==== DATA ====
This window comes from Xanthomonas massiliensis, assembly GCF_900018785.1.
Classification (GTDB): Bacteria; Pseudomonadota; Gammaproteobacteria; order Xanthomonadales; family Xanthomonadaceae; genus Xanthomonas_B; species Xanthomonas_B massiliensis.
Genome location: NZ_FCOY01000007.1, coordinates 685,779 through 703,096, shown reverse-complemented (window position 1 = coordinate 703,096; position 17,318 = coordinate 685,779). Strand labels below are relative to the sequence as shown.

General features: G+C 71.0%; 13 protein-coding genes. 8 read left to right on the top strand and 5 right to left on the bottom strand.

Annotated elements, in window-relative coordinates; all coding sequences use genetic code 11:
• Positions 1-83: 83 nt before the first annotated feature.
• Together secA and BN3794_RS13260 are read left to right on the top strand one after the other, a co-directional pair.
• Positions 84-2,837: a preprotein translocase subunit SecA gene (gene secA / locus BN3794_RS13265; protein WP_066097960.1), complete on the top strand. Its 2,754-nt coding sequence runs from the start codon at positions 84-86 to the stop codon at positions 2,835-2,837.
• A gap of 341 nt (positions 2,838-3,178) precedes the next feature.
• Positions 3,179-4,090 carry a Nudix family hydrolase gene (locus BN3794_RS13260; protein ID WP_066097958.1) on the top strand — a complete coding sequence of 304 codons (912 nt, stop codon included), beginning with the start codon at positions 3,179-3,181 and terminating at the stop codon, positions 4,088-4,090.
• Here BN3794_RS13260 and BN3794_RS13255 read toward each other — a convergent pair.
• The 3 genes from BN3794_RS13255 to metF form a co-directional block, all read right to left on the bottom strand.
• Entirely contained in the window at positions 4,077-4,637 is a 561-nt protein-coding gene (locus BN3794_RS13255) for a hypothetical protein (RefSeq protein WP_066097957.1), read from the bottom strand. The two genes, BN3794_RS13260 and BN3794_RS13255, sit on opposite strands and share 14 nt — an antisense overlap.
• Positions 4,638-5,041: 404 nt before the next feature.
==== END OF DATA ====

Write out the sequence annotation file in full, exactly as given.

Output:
This window comes from Xanthomonas massiliensis, assembly GCF_900018785.1.
Classification (GTDB): Bacteria; Pseudomonadota; Gammaproteobacteria; order Xanthomonadales; family Xanthomonadaceae; genus Xanthomonas_B; species Xanthomonas_B massiliensis.
Genome location: NZ_FCOY01000007.1, coordinates 685,779 through 703,096, shown reverse-complemented (window position 1 = coordinate 703,096; position 17,318 = coordinate 685,779). Strand labels below are relative to the sequence as shown.

General features: G+C 71.0%; 13 protein-coding genes. 8 read left to right on the top strand and 5 right to left on the bottom strand.

Annotated elements, in window-relative coordinates; all coding sequences use genetic code 11:
• Positions 1-83: 83 nt before the first annotated feature.
• Together secA and BN3794_RS13260 are read left to right on the top strand one after the other, a co-directional pair.
• Positions 84-2,837: a preprotein translocase subunit SecA gene (gene secA / locus BN3794_RS13265; protein WP_066097960.1), complete on the top strand. Its 2,754-nt coding sequence runs from the start codon at positions 84-86 to the stop codon at positions 2,835-2,837.
• A gap of 341 nt (positions 2,838-3,178) precedes the next feature.
• Positions 3,179-4,090 carry a Nudix family hydrolase gene (locus BN3794_RS13260; protein ID WP_066097958.1) on the top strand — a complete coding sequence of 304 codons (912 nt, stop codon included), beginning with the start codon at positions 3,179-3,181 and terminating at the stop codon, positions 4,088-4,090.
• Here BN3794_RS13260 and BN3794_RS13255 read toward each other — a convergent pair.
• The 3 genes from BN3794_RS13255 to metF form a co-directional block, all read right to left on the bottom strand.
• Entirely contained in the window at positions 4,077-4,637 is a 561-nt protein-coding gene (locus BN3794_RS13255) for a hypothetical protein (RefSeq protein WP_066097957.1), read from the bottom strand. The two genes, BN3794_RS13260 and BN3794_RS13255, sit on opposite strands and share 14 nt — an antisense overlap.
• Positions 4,638-5,041: 404 nt before the next feature.